Srinagar, Aug 30 (Inditop.com) Her teachers rate Shazadi as an outstanding student. The girl studying in Class 4 speaks the Kashmiri language fluently. She wants to become a college teacher here when she grows up. But destiny – in the form of government rules – has already ordained that she never will.
For, she is not a permanent resident of Jammu and Kashmir and was born to Bengali parents. Never mind that her family has lived in the valley for more than 20 years.
“She must complete her education and move out to West Bengal or any other state to fulfil her dreams,” said her father Qasim, 39, in a matter-of-fact way.
The family has an acute sense of belonging for Kashmir. Shazadi, fondly called Poonam, speaks Kashmiri, Urdu and Bengali.
Qasim has been running a small milk and sweetmeat shop in north Kashmir’s Ganderbal district. He has been through the worst period of his life braving the violence in the valley during the 1990s that even forced many locals to migrate out.
His wife, Sarwari, 32, has stood by her husband’s side, bearing and bringing up children and also lending a helping hand at her husband’s shop.
But her daughter’s dream will never be fulfilled here. As per permanent resident rules, no non-state subject can apply for a job in the state government or get selected for a professional course in any of the medical or engineering colleges here.
“Shazadi would never be normal if I told her the bitter truth now, but that is life. When she grows up she will know,” says Qasim.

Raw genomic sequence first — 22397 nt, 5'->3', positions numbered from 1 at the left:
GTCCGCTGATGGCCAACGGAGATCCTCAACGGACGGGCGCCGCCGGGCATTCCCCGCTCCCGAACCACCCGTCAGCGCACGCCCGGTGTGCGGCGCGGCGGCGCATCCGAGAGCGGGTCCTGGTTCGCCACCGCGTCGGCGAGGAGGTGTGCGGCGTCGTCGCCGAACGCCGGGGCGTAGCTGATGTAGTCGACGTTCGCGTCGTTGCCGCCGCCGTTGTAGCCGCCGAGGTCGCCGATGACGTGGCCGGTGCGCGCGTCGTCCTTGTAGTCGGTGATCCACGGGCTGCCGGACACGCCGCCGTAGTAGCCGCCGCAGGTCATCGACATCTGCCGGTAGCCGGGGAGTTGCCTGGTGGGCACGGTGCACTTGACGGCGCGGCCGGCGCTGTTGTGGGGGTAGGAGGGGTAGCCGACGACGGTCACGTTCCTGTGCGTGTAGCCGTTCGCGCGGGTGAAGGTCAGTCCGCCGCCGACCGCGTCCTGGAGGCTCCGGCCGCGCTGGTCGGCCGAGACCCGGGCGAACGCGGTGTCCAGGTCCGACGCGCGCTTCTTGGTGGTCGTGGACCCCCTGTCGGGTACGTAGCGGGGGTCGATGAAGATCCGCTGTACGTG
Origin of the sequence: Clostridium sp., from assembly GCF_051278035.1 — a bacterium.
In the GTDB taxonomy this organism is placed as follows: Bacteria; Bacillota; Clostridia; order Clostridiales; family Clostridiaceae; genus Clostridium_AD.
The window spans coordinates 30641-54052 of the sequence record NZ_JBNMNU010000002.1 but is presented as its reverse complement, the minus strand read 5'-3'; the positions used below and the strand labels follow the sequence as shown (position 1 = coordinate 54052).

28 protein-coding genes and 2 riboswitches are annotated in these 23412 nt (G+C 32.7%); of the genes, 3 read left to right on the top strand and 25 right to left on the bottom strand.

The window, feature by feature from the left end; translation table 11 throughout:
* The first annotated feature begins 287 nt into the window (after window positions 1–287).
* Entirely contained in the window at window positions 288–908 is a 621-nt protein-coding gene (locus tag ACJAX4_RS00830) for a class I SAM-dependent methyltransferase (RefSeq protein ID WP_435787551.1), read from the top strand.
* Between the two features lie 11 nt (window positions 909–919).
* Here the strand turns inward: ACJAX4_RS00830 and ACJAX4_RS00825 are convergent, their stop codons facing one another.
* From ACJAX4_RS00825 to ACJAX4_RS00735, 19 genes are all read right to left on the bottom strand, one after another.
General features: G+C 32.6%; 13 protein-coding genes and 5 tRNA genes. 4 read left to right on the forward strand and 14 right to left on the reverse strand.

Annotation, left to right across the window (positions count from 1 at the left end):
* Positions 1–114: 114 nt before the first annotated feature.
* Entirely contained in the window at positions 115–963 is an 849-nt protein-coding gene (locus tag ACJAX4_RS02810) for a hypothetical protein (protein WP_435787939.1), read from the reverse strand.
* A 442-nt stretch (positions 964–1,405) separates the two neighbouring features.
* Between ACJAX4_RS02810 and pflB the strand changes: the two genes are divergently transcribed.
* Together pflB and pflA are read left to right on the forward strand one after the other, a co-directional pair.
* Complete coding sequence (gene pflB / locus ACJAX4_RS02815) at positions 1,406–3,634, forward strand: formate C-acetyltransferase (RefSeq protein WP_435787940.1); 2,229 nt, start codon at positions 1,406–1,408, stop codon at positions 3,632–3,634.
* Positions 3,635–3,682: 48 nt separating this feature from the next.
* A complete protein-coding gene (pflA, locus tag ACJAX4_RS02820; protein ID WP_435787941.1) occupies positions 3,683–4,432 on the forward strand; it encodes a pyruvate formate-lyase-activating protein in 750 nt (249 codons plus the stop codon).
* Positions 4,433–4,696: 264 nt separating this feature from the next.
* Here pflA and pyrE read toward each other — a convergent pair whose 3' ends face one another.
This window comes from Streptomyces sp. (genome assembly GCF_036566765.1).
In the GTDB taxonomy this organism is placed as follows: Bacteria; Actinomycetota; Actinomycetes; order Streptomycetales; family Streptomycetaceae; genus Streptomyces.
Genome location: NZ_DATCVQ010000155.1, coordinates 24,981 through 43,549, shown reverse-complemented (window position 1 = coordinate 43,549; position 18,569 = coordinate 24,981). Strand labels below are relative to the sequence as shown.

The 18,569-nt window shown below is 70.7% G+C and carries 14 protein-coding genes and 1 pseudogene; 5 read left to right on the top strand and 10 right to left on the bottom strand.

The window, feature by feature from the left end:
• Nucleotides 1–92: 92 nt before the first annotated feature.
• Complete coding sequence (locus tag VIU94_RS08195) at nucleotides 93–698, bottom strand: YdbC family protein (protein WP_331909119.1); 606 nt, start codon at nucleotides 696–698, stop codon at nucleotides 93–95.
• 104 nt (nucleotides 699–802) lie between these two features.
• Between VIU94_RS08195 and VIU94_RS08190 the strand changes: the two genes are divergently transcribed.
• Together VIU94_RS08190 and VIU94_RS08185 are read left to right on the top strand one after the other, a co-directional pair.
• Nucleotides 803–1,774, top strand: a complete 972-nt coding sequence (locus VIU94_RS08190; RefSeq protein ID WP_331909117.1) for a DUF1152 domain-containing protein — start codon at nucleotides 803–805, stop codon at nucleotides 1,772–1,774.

Gopal Sharma, 61, an Indian Police Service (IPS) officer who served as director general of the Jammu and Kashmir police for over five years, does not have the comfort and pleasure of Shazadi’s childlike ignorance.
An IPS officer of the 1972 batch, Sharma was allotted to the Jammu and Kashmir cadre that year and completed his entire service career here. He rose to the top job. Originally from Jaipur (Rajasthan), he retired last year and went home after a short central deputation.
“Believe me, I am a nobody in Jaipur. I have to jostle in crowds for every daily requirement, which I do not mind, but finding suddenly that I am a social non-entity pains at times,” Sharma told Inditop at a marriage reception here that he had come to attend.
“Interestingly, now many locals in Jaipur say ‘doctor sahib’s brother is here’ when they see me because my brother is a doctor there,” Sharma said.
Sharma like Shazadi and hundreds of other people who are non-state subjects, though they have a deep sense of belonging for Jammu and Kashmir, must leave when their time comes.
“It is like being thrown into a vacuum after all the best years of your life have gone down serving the place,” said another retired senior bureaucrat belonging to Delhi.
A senior police officer who still has 18 years to go in the job here said: “When we get back home after serving for 30 years or more, we will find that most of our friends have either died or forgotten us. The family ties will have got broken or diluted.
“we will be left with our children who will be busy pursuing their careers in far off lands. One has to be very fortunate to have a spouse alive and around in such a trying hour.”
But Riyaz Ahmad, a senior advocate, explained the rationale behind the rules.
“The permanent resident rules originally enforced during the autocratic Dogra Maharaja’s rule are still in force here and for valid reasons. Kashmir’s accession to India is governed by Article 370 which gives a special status to Jammu and Kashmir,” he said.
“Though the permanent resident rules are not part of the Article 370, yet they are very essential to protect the peculiar ethnic and religious realities of Kashmir.
“These rules are a protection against demographic change and many other problems the state could face in their absence.”
Rules, regulations, legal protection and regional complexities are fine, but how does Kashmir’s centuries-old tradition of hospitality and eclectic unison address problems of children like Shazadi or seniors like Gopal Sharma?